The new Apple Watch helps the Nashua man to detect that he was in atrial fibrillation



NASHUA, N.H.

What began as a fun technological gift at Christmas ended up helping to detect the health problem of a Nashua man.

Barry Maden thought he was only anxious to travel during the holidays, but his new Apple Watch alerted him that it was something much more serious.

The self-styled "tech geek" said he bought the watch partly to monitor his health after suffering a brain injury.

"He originally got it because they have a new fall risk application where, if he fell and I was not around, the fall sensor will feel like he fell and called 911," said his wife, Tara Maden.

But the new clock actually ended up detecting something that Maden did not even have on his radar.

"And he said:" It looks like your heart is in AFIB, you should contact your doctor, "Maden said.

Atrial fibrillation, or AFIB, is an irregular heartbeat. If left untreated or not detected, AFIB can cause blood clots and cause a stroke or other cardiac complications.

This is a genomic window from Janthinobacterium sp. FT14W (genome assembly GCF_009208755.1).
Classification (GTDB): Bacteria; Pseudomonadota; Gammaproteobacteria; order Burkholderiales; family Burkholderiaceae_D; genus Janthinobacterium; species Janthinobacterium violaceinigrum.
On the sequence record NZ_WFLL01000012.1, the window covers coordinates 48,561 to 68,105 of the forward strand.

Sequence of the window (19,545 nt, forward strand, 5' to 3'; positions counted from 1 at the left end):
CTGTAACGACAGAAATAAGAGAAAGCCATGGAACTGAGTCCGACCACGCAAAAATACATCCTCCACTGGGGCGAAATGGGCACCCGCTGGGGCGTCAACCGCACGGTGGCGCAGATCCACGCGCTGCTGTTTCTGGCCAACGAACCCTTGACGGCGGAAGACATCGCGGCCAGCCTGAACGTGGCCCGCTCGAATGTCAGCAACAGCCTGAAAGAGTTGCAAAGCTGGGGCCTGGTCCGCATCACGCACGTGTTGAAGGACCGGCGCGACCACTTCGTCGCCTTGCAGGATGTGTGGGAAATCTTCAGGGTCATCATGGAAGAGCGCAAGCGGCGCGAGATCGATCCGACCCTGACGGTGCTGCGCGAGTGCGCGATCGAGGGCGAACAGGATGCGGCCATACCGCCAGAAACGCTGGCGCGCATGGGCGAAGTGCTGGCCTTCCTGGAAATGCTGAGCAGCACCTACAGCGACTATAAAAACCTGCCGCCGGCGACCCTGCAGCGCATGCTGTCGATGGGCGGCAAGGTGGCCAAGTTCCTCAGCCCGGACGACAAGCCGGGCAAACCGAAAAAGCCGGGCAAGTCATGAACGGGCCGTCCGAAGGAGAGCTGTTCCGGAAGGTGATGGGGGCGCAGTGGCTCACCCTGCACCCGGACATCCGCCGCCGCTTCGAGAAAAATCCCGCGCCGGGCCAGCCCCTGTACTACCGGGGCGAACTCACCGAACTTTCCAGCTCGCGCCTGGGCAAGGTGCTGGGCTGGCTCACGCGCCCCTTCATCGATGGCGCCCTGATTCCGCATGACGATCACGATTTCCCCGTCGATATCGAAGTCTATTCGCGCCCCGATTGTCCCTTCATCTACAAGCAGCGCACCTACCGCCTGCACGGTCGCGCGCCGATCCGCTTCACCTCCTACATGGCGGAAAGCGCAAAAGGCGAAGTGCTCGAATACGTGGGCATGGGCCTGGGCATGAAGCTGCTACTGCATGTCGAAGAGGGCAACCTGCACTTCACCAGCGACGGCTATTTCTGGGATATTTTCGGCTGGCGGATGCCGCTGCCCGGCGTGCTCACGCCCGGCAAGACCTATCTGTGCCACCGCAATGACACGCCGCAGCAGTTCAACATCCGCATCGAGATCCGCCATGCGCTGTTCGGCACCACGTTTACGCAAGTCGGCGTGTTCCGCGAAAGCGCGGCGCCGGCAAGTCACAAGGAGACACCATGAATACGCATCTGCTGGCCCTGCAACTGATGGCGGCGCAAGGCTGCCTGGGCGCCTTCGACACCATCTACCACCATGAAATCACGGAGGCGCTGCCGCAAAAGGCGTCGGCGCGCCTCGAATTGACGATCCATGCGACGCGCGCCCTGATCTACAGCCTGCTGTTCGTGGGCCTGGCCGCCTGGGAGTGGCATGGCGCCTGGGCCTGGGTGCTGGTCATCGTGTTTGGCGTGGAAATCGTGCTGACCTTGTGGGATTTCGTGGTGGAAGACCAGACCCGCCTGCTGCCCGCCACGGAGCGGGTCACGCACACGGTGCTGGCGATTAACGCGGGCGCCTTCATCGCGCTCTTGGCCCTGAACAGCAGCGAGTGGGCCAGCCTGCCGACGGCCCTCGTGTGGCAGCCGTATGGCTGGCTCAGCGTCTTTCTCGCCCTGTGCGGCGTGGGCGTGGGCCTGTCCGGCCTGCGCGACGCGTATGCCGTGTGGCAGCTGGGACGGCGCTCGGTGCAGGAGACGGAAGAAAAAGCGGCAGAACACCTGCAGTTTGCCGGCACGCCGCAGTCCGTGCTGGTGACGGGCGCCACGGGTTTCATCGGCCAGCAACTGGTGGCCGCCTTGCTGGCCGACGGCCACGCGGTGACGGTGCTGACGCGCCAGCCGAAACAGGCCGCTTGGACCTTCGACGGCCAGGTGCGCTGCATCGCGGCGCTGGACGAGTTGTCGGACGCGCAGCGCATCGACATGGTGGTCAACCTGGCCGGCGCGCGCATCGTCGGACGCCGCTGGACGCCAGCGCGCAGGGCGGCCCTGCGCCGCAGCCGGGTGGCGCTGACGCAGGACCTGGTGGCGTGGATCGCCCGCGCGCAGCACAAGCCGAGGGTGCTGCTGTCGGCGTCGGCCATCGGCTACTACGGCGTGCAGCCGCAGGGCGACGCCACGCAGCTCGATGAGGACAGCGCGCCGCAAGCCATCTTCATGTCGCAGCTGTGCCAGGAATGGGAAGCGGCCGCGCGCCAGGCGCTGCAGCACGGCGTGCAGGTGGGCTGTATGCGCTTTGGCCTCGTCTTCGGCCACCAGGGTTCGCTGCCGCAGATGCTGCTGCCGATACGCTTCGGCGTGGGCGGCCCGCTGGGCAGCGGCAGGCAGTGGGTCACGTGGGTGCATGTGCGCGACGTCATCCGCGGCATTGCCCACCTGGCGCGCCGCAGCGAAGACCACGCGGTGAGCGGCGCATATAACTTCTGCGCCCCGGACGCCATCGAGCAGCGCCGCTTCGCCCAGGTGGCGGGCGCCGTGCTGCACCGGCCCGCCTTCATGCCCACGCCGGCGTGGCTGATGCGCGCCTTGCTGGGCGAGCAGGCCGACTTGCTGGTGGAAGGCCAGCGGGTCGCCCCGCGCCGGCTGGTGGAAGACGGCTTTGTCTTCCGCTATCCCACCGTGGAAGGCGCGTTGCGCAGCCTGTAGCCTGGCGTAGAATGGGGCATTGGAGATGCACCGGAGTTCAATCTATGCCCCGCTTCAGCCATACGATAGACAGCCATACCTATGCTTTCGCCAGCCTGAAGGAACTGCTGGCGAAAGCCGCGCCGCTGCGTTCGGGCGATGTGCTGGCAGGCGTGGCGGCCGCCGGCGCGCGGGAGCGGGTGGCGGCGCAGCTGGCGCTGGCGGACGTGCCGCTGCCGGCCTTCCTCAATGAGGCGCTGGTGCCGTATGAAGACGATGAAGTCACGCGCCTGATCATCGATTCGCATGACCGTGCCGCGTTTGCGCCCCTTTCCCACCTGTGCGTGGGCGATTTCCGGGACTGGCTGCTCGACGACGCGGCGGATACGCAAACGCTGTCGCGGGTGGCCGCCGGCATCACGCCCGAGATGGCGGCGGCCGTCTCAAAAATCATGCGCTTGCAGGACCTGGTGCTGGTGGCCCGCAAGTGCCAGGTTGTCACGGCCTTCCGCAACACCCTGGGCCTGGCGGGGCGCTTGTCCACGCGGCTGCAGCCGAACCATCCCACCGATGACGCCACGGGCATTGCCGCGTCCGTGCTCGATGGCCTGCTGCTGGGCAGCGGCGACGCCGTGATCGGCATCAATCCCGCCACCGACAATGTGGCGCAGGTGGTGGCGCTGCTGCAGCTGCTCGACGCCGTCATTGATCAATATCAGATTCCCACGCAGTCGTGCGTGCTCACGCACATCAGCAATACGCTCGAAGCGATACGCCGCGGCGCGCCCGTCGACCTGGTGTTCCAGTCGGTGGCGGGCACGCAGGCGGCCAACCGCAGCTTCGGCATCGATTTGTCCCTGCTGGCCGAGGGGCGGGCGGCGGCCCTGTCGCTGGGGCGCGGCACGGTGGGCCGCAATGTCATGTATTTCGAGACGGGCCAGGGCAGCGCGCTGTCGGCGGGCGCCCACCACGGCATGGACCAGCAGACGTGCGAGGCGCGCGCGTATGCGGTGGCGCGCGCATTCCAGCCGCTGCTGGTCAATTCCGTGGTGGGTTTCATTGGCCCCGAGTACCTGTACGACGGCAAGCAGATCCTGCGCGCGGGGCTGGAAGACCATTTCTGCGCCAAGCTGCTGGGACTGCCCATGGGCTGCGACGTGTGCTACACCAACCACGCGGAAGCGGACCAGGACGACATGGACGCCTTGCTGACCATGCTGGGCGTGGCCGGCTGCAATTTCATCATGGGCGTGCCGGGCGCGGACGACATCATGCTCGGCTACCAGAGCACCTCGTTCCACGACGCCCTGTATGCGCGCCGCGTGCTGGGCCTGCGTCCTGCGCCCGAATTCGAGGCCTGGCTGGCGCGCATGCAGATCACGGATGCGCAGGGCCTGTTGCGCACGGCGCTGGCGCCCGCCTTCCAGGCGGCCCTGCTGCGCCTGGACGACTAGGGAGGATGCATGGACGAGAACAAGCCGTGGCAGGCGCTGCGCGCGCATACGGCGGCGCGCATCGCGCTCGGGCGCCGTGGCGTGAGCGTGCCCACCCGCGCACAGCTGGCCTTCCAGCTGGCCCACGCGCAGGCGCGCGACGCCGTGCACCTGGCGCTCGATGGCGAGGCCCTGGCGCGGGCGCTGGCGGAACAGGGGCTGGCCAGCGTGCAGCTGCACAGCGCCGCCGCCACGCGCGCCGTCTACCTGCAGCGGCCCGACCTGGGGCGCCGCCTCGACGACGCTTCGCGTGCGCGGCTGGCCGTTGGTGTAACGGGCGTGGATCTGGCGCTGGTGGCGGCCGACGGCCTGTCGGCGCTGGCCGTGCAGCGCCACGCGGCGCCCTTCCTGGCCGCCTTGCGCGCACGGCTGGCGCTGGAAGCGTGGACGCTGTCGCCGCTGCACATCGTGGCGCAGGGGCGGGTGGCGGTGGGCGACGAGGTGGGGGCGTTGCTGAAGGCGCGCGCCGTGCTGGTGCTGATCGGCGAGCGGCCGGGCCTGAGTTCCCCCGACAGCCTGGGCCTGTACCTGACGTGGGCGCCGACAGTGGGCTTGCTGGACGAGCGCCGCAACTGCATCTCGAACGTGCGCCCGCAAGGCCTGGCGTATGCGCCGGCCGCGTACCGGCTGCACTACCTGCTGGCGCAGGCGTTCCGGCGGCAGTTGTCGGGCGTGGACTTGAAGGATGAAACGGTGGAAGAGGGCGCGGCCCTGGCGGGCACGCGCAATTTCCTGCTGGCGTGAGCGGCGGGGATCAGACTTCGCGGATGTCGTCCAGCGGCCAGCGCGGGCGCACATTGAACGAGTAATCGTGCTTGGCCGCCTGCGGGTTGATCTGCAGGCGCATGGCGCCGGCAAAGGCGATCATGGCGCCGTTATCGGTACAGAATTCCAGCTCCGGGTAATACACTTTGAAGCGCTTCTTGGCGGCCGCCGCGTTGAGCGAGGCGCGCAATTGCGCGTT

With the clock showing Maden how his real beats looked, he decided to go to a hospital.

"When I arrived at the emergency room, they made a real EKG on a cart, the real one," he said.

Indeed, medical professionals told Maden that, in fact, he was at AFIB.

"It would probably have taken me longer if I had not had something to tell me that something is not right," he said.

Maden was sedated, and his heart was essentially stopped and reinitiated by scholars.

Now, the small piece of technology seems an even greater gift to the Madens.

"Instead of being just a toy or a tchotchke, I think I'll probably pay more attention to it," said Maden.

His wife said that she feels grateful and blessed.

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